Review: Evita by McCallum Fine Arts Academy
by Michael Meigs
McCallum Fine Arts Academy's production of Evita, playing last weekend and next, is a bravado performance, a challenging musical act carried out on the tight wire between two languages.
Technical director Scott Tatum greeted the opening night audience with the news that this is not only a bilingual performance; it is the first bilingual performance of the 1978 piece by Andrew Lloyd Webber and Tim Rice. The McCallum staff spliced together the scores and libretti used for the performances on Broadway in 1978 and in Madrid in 1979. Titles projected above the stage provide the translation into the alternate language.
Upping the theatrical ante, they've double-cast the leading roles in this strenuous, cynical musical version of the life of Evita Perón. That may well encourage supporters to attend more than once -- for example, I happened to sit next to the grandmother of the alt-Evita, Aline Mayagoitia. Aline was part of the undifferentiated chorus that evening.
A theatre reporter already hard pressed to cover the hellzapoppin Austin theatre scene can't help but feel a pang of regret at missing that alternate performance, with a fully bilingual leading singer.
For opening night, Sarah Miller-Crews as Evita was intense, melodic and convincing, making Evita's
deliberate apotheosis entirely believable. Miller-Crews manifested the self-possession of a seasoned player, betraying never a quiver of nerves, not even during a minor costume problem. She showed a serene but fierce body consciousness, essential to the role. In this musical, parvenue Eva Péron is a sexual adventuress, climbing her way to the top -- a British interpretation that so offended the Argentines that the show has never been produced in their country.
Avery Martin as her Juan Péron was solid earth to Sarah's air and fire. His lanky frame and slicked-back dark hair suggested the animal charm of Péron.
Director Julianna Wright, musical director Paul Pew, choreographer Brazie Adamez and the students put their heart into this one, and it showed. There was a palpable sense of excitement throughout, with high energy and decisive action. Ensemble dance numbers were swift-moving and vivid. Women's costumes by Isabel Simpson evoked the time and place. Men's military uniforms were less convincing, looking a bit comic, especially when the pseudo-marching choreography of the discontented officers was not perfectly synchronized. The 16-member pit orchestra hidden offstage and conducted by Carol Nelson deftly handled a challenging score.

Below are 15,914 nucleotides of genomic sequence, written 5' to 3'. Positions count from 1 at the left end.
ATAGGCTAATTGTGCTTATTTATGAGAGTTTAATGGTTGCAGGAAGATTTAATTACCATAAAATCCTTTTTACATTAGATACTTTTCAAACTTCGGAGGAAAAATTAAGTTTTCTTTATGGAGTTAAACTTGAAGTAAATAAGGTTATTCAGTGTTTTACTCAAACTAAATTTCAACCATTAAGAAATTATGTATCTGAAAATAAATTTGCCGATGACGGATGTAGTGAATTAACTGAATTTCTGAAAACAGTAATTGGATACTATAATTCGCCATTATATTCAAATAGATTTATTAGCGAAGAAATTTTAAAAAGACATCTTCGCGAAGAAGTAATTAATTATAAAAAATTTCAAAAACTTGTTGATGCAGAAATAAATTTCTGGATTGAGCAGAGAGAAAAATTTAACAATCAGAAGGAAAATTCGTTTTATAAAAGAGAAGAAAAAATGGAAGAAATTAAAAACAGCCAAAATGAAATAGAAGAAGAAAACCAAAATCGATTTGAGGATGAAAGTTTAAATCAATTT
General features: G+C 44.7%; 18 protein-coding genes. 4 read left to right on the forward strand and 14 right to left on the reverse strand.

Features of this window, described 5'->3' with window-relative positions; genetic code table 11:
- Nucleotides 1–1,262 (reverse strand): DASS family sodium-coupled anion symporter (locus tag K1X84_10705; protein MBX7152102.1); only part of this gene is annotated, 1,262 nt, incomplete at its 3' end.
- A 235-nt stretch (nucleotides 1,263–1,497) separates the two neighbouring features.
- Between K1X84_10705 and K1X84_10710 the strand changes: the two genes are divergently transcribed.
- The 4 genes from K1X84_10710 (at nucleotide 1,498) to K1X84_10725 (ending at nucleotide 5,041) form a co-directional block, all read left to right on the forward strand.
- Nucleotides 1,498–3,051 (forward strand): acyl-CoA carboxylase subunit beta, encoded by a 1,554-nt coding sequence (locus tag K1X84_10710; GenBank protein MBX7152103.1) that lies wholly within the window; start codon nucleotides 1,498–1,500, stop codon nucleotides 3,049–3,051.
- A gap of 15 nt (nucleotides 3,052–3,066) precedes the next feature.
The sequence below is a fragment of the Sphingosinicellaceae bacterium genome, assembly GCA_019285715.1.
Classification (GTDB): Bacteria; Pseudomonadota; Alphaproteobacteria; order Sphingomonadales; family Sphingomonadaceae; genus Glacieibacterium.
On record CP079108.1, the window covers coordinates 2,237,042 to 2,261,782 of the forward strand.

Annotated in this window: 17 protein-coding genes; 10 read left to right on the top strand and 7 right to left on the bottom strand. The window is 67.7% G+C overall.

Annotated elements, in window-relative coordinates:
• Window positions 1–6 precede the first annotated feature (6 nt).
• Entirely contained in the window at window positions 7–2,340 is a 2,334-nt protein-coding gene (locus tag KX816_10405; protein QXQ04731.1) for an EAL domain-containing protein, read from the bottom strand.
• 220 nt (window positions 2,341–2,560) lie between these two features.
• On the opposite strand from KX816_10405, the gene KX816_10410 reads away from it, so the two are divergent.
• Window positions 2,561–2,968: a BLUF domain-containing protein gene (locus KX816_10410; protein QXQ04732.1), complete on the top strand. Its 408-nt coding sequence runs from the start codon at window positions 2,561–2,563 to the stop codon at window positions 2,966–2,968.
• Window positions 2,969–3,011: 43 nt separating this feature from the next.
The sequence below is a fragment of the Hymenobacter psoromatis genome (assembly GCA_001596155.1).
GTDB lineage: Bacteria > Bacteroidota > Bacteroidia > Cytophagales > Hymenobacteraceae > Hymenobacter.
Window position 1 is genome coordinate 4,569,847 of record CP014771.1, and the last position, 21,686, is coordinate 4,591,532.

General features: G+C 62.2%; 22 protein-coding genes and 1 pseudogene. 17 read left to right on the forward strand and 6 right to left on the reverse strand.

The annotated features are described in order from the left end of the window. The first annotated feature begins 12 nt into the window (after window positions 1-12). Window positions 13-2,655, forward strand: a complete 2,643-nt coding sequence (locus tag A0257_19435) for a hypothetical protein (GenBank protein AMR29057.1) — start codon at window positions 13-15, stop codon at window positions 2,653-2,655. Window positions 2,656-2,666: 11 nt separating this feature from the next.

Brennan Martinez plays the unnamed mistress of Péron, displaced by Evita. It's a minor role but she nearly stopped the show with the beautiful, melancholy grace of her number "Another Suitcase, Another Hall."
These students and this production travel to Costa Rica this summer, where they will perform at the National Theatre. They'll get a terrific reception there, particularly for the initiative of taking a cross-cultural approach to the material. It doesn't matter that the Argentines are offended; other Latin Americans less tied to Evita as godhead nevertheless remain intrigued by her story. For example, a wildly applauded semi-professional production in the National Theatre of the Dominican Republic a few years ago ended with Evita levitating Christ-like to the heavens.
Even so, for a superb performance, a bilingual score and libretto require a fully bilingual cast. There's a curious disconnect in this show between the languages, due to the Spanish reworking of the texts to fit the music and due to awkwardness of monolingual English speakers delivering Spanish by rote. At times, imprecise diction even in English made me wish fleetingly for English-language super-titles for some numbers. Instead of capturing the nuances of either language, one had to ride the sonorous music and enjoy the movement and the rhythms.
One particular complaint, and excuse me for raising the matter: men's haircuts. Argentines in the 1930s, particularly the military, just did not look like they'd been cruising Texas blacktop roads in pickup trucks. Avery Martin as Péron managed the problem in handy fashion with the equivalent of Vitalis and a comb, as did Sloan Buffum-Robbins, less elegantly, while playing the tango singer Augustín Magladi. But fluffy hair just doesn't go with a military officer's cap. Rush Evans as the narrator-commentator figure Ché Guevera doesn't have to look like the real Ché, but the show would benefit if he and the other guys submitted to a sharp trim or at least a Latino styling.
Cast performance at KLRU television fundraiser (No. 2 of 2)
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